Macro photography is photographing very close up, and it opens up a whole new world. It’s a world of fine details and very shallow depth of field that often goes unnoticed, even though it might be an image of something ordinary. For example, a $1 coin is more interesting when photographed using a macro lens, as shown in Figure 8.13.
8.13 Using a 105mm macro lens allowed me to get really close to this coin. The light was coming in from the left highlighting the edges. Exposure: ISO 6400, f/5.6, 1/40 second.
Specialized lenses are used in true macro photography. They produce a 1:1 view (this is the reproduction ratio, which is the subject size on the camera’s sensor in relation to the actual size of the subject) of the subject, but they are often expensive. There are other options, including close-up filters that screw onto the front of your lens, or you can crop using software in postproduction. When using a macro lens (Nikon calls them Micro lenses), you usually photograph very close to the subject. That means that even at f/5.6 or f/8.0, there is a very shallow depth of field. The small distance between the lens and the subject also means that keeping the camera locked into place is critical, which means using a tripod.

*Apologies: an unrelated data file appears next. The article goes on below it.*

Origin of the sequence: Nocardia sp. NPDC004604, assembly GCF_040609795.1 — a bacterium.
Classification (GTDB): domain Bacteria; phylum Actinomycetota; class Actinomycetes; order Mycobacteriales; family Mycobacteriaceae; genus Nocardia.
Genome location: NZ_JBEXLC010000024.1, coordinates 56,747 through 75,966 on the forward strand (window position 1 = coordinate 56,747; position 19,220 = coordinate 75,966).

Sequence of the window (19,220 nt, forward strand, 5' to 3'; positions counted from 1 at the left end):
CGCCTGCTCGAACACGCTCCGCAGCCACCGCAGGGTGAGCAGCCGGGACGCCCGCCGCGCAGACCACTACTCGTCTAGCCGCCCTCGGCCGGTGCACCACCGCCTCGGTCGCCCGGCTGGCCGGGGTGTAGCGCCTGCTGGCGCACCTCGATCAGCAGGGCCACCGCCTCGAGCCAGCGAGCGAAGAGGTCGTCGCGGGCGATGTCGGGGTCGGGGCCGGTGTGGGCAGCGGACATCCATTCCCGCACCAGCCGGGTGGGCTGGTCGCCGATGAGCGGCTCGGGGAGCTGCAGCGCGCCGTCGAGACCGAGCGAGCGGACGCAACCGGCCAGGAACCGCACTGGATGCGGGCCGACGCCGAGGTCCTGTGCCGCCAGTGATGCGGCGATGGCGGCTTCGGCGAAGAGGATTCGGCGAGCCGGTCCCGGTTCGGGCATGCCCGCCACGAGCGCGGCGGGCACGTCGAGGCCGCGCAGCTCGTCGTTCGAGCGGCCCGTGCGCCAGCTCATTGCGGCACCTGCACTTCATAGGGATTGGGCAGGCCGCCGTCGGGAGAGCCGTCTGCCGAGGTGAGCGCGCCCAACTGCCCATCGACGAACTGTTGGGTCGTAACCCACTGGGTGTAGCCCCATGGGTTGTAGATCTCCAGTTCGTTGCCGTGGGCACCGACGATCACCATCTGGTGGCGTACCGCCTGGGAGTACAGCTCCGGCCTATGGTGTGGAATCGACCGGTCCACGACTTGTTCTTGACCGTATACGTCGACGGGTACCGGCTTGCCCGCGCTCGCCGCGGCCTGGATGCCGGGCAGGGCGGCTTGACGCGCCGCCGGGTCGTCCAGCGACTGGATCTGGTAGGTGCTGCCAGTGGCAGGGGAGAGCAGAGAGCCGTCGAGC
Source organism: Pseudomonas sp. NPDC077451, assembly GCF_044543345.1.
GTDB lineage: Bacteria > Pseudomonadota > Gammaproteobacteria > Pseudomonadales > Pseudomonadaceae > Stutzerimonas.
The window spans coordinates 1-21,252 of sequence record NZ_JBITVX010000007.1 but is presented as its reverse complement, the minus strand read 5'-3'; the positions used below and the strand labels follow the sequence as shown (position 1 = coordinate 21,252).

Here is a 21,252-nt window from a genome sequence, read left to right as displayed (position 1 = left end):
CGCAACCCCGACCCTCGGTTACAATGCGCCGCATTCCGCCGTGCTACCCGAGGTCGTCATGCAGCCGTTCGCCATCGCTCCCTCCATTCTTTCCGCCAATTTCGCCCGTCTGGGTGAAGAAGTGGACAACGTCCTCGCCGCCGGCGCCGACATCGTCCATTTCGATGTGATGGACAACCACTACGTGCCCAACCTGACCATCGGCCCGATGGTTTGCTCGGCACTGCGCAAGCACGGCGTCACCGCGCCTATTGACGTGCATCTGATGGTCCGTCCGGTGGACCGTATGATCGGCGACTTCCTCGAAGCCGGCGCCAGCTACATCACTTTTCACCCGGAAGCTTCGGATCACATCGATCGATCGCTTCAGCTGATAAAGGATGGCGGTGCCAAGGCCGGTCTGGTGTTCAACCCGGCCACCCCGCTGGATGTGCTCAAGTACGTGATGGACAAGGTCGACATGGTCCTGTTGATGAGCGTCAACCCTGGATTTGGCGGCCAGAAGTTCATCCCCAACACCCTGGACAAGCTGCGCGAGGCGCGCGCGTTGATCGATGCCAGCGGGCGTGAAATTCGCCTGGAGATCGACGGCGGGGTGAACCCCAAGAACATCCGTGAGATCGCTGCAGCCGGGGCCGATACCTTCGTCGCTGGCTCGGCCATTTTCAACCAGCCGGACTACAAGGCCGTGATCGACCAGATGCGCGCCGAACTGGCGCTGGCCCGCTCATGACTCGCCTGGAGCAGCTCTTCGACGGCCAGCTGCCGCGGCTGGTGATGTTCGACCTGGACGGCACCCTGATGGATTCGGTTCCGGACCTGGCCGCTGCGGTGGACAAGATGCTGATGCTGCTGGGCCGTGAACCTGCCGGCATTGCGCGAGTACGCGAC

Some of the best subjects for macro photography occur in nature, especially flowers and insects. Take a closer look at the parts of ...